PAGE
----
The reader stories I’ve been featuring on Sunday for the past three months seem to be a resounding success. Instead of being the only one to read your triumphs and failures, the rest of the GRS community can share them, too. I have no plans to expand this feature beyond Sunday, but I’m making an exception today. This short post from Jess Rundell fits with April’s “financial literacy” theme, and I think it’s worth sharing.

Since you always stress the magical properties of compound interest on your blog, I wanted to tell you a story about how I have learned the value of compound interest for myself. Intellectually, I’ve been aware of compound interest, and the fact that I should begin to save for retirement as young as possible, but after today I know this to be true.

I’m 21 and a final-year undergraduate university student. Although I’ve never had a “proper” job, I’ve had a few part-time jobs, and for 6 months when I was working in a call centre last year, I joined the pension scheme, although most of my friends thought it was a bit weird.

After I left the job to focus on my studies, I didn’t think much of the pension fund, and I stopped paying into it because I’m extremely poor without any income except for my loans. But today I got my first yearly statement from the company managing the pension.

Apparently, I paid around £100 into the account, and my employer paid around £200 into it (free money!). The statement informs me that, if I pay no more money into my account, the approximate amount I’ll have at age 65 will be worth nearly £20,000, or £725 income a year (in today’s prices, so taking account of inflation).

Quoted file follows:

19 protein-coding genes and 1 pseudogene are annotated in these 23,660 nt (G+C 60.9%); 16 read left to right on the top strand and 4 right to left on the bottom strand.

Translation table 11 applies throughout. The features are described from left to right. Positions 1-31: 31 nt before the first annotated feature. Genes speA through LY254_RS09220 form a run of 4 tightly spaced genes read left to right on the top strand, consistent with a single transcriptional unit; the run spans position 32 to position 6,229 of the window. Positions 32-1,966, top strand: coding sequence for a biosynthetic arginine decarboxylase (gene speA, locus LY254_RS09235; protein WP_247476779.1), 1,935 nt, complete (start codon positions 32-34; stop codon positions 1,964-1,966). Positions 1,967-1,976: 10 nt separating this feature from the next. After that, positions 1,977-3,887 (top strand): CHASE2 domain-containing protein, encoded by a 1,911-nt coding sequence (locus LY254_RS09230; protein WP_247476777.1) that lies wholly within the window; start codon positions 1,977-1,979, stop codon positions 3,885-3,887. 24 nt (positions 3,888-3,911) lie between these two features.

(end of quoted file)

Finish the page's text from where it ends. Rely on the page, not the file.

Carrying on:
Now, it does stress that this depends heavily on various factors that I don’t really understand. But at face value, this essentially means that I turned £100 into £20,000 simply by filling in a form allowing the company to take it from my paycheque pre-tax. I didn’t miss the money — less than £20 a month, the equivalent of two paperbacks or going for lunch with a friend — and it wasn’t terribly onerous filling in the form.

I graduate in June, and as soon as I start working, I’ll be resuming payments into my scheme. It’s amazing how much motivation looking at my statement today provided. I feel like I understand compound interest for the first time ever.

J.D.’s note: It’s always interesting what makes a concept “click” for one person. For Jess, seeing projected returns on a small retirement investment made him see the light about compound interest. I clued into compounding when I saw the cost of waiting one year